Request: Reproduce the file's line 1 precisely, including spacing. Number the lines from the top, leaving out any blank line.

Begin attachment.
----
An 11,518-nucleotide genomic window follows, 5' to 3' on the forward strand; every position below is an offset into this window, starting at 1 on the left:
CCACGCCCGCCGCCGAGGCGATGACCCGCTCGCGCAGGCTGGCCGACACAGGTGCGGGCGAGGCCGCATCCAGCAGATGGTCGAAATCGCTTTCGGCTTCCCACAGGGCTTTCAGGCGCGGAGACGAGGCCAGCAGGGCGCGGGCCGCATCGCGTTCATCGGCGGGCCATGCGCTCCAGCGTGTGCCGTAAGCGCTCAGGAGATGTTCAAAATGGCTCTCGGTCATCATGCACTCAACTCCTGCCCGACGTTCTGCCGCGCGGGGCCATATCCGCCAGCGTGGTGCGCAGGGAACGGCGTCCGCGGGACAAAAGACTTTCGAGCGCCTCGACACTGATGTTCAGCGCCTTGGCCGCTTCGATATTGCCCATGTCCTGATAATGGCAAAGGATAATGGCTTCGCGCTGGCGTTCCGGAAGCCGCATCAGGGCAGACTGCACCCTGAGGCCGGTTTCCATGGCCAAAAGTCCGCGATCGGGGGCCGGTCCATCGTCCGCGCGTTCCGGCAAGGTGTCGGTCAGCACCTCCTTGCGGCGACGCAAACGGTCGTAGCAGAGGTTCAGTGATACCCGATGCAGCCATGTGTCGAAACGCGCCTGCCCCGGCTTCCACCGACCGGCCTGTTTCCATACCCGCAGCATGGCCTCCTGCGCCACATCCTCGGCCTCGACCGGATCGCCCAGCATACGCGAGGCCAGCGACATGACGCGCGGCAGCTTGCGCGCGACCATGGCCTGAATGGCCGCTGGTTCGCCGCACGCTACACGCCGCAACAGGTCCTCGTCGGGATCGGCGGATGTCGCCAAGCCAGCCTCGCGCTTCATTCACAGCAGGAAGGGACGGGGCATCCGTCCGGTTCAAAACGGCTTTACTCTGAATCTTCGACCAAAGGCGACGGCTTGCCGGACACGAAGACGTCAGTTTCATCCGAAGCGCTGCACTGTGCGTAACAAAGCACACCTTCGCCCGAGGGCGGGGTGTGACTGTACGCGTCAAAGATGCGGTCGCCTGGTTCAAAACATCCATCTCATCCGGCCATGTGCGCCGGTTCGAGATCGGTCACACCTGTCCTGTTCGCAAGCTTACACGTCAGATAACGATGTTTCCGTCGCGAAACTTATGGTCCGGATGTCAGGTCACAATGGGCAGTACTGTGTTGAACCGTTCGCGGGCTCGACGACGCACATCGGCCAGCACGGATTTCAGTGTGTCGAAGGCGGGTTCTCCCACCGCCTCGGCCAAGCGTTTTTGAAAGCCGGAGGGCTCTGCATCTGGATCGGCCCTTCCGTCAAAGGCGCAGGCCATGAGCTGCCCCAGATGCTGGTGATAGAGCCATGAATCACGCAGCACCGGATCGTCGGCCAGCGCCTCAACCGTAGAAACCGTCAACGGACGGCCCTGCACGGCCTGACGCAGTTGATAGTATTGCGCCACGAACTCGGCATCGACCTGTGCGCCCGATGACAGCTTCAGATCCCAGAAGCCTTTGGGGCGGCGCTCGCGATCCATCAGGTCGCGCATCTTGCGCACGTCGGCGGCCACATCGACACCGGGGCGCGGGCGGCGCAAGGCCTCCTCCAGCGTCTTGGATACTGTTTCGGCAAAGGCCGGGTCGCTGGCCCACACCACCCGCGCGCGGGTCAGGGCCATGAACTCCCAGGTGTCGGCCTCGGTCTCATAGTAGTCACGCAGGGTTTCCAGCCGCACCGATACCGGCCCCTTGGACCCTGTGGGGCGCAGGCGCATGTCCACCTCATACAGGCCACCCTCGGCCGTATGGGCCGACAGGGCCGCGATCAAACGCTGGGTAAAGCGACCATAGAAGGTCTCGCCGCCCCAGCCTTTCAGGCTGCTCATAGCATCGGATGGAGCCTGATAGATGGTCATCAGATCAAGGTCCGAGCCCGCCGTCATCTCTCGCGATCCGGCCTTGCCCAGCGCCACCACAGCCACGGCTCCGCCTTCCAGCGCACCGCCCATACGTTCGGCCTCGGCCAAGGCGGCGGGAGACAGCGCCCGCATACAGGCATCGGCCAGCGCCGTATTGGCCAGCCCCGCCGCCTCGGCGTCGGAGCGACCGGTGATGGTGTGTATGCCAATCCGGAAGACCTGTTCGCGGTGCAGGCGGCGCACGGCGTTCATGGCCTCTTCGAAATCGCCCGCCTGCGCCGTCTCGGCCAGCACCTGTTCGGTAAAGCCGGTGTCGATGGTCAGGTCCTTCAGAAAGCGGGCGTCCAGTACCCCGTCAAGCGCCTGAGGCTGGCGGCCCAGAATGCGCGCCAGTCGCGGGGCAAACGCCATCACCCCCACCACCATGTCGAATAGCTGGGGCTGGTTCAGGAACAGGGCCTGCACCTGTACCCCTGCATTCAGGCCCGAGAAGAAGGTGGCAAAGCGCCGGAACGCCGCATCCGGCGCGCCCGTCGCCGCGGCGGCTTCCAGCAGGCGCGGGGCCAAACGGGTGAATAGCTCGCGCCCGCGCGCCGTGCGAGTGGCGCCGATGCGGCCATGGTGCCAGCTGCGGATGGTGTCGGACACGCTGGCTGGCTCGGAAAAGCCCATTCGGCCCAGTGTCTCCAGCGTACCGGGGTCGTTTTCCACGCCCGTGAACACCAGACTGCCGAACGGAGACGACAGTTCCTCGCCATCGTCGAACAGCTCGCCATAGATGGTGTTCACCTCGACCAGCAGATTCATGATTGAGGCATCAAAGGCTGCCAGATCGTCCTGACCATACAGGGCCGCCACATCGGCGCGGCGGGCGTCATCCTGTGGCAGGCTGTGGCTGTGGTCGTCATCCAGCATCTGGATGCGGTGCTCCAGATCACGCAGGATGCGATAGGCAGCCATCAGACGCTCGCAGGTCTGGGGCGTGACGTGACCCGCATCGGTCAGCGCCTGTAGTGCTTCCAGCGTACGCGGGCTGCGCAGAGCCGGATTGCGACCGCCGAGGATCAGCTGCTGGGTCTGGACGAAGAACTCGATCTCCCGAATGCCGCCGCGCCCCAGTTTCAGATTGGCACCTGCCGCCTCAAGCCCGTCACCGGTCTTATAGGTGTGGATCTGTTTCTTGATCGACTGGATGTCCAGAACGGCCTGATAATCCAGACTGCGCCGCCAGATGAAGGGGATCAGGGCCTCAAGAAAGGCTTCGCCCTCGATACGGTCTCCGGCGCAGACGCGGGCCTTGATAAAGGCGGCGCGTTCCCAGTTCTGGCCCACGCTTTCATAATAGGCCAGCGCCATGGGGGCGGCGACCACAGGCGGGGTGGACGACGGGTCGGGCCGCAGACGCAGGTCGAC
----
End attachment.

An 11,518-nucleotide genomic window follows, 5' to 3' on the forward strand; every position below is an offset into this window, starting at 1 on the left: